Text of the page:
Teenagers Should Sleep Seven Hours For Best Test Results
Co-author, Eric Eide, said:
"We're not talking about sleep deprivation. The data simply says that seven hours is optimal at that age."
Eric Eide and economics professor Mark Showalter set out to determine what impact sleep duration and quality might have on people's education and health. This study report is the first in a series.
The authors say that their findings clash with federal guidelines, which tell teenagers to sleep as long as they feel they need to.
"If you used that same approach for a guideline on how much people should eat, you would put them in a well-stocked pantry and just watch how much they ate until they felt satisfied. Somehow that doesn't seem right."
The researchers wanted to see whether they could associate sleep to a productivity or performance measure. They gathered data on 1,724 primary and secondary pupils across the USA. They added that theirs was a nationally representative sample of schoolchildren.
They found that how much students slept had an impact on standardized academic tests.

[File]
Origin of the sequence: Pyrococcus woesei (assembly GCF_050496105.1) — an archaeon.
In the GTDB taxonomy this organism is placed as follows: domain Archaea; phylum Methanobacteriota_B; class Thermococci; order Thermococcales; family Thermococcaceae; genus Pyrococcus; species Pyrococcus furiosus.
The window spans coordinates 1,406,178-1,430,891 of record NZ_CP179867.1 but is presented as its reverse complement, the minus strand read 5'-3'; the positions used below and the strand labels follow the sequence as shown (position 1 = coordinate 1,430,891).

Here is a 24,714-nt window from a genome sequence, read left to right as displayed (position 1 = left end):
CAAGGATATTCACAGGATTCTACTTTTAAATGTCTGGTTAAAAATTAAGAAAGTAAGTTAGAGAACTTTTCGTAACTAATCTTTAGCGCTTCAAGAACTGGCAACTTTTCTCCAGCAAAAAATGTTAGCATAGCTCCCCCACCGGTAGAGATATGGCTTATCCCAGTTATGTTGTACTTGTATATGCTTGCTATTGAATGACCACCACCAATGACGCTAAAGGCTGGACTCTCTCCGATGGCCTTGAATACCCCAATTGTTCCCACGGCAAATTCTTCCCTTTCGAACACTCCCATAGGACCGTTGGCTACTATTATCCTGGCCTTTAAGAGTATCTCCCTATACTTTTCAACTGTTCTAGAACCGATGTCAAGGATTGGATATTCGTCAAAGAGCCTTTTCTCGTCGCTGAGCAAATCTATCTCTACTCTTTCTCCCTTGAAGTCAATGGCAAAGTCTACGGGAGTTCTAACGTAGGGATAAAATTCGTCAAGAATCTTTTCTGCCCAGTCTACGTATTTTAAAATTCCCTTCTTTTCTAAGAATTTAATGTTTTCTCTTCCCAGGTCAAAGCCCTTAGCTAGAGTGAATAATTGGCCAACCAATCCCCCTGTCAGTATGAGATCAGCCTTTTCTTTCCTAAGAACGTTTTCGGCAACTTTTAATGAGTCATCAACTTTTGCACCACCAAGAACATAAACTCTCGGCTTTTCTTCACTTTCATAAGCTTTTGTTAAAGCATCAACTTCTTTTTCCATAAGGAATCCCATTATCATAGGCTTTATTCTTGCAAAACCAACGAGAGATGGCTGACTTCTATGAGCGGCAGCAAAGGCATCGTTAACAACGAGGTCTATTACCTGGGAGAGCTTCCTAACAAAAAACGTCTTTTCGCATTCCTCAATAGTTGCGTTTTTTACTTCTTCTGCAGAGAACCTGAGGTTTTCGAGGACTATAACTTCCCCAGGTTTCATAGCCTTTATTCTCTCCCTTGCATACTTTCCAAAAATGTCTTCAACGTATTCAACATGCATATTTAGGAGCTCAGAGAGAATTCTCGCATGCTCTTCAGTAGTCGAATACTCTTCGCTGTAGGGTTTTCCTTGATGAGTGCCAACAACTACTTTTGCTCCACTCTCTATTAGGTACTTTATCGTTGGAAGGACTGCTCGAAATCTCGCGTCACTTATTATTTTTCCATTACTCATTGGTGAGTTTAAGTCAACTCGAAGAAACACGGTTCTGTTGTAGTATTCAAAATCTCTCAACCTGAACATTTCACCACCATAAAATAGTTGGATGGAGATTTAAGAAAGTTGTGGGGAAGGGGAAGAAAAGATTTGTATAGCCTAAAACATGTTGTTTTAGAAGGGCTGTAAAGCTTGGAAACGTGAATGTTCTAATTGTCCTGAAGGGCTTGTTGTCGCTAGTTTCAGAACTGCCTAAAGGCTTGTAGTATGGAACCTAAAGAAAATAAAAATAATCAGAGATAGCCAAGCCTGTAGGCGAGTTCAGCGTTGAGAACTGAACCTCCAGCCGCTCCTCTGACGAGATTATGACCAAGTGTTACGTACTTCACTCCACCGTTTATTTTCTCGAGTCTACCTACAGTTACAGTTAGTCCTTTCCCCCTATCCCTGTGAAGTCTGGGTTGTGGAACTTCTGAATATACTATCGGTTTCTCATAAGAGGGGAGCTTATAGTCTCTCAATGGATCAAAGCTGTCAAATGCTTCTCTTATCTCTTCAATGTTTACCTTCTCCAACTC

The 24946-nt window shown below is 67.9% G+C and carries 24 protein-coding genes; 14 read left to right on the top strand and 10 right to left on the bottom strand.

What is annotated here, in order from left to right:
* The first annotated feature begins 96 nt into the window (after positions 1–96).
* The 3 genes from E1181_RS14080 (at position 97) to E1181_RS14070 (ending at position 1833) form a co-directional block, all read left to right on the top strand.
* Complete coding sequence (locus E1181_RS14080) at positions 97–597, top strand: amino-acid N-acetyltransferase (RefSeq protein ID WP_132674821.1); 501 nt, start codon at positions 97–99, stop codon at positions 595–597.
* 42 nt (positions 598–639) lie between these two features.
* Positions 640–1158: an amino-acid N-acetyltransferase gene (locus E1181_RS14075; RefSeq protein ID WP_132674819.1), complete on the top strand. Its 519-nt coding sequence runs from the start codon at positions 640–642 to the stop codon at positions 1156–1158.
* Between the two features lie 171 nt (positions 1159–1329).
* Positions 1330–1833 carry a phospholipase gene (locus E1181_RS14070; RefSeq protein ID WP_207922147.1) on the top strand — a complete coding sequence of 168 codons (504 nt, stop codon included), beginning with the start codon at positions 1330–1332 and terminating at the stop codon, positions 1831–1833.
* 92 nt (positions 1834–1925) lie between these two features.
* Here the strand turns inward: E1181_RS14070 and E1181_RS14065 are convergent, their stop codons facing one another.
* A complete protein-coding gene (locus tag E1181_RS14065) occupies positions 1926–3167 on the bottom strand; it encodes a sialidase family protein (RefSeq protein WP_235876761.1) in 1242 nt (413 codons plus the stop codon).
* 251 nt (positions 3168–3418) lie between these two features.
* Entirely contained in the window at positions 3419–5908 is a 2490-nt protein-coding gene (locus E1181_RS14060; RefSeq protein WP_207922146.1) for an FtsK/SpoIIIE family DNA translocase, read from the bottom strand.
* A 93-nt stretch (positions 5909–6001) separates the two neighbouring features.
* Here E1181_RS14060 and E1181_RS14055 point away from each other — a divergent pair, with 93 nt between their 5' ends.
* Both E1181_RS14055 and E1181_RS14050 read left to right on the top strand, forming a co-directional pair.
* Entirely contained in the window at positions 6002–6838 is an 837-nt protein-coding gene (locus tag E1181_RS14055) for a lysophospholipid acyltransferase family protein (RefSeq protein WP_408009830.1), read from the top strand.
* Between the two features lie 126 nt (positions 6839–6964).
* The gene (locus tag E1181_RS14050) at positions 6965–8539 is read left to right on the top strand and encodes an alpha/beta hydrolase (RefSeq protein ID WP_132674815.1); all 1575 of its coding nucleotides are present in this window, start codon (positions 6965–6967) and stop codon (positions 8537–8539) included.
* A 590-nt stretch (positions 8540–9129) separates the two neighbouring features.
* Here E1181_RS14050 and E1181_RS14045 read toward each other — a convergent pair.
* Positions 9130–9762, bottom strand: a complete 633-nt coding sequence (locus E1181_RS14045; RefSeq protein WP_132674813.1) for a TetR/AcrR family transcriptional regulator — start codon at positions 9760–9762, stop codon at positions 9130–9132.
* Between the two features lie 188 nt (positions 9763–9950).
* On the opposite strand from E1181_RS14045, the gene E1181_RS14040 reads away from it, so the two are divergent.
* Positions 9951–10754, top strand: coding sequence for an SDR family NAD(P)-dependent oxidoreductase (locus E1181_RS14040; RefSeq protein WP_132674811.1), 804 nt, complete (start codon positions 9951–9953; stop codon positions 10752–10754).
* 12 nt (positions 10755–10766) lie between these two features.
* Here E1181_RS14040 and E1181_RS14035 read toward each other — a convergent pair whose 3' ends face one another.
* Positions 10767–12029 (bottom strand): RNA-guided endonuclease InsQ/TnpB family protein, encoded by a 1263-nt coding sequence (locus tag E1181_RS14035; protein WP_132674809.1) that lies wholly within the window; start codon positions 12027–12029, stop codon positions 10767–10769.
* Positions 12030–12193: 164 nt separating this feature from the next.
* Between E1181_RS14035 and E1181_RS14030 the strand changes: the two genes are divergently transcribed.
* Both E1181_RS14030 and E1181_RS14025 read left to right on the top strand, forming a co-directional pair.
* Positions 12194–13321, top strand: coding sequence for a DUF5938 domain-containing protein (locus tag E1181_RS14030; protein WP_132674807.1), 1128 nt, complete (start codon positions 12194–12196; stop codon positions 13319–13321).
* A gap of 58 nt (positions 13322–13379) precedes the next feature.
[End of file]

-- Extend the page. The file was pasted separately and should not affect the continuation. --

However, as far as sleep is concerned, more does not necessarily mean better.
How much sleep schoolchildren require drops with age:
- 10-year olds. The optimal amount is 9-9.5 hours each night
- 12-year-olds. The optimal amount is 8-8.5 hours each night
- 16-year-olds. The optimal amount is 7 hours each night
7 hours sleep per night is the ideal for 16-18 year olds, the study found
"We don't look at it just from a 'your kid might be sleeping too much' perspective. From the other end, if a kid is only getting 5.5 hours of sleep a night because he's overscheduled, he would perform better if he got 90 minutes more each night."
Test performance results depend on several factors, the authors added. However, they did find that an 80-minute adjustment in the direction of the optimum amount seems to be equivalent to a pupil's parents completing approximately one more year of school.
"Most of our students at BYU, especially those that took early-morning seminary classes in high school, are going to realize that 9 hours of sleep isn't what the top students do."
Written by Christian Nordqvist
Copyright: Medical News Today
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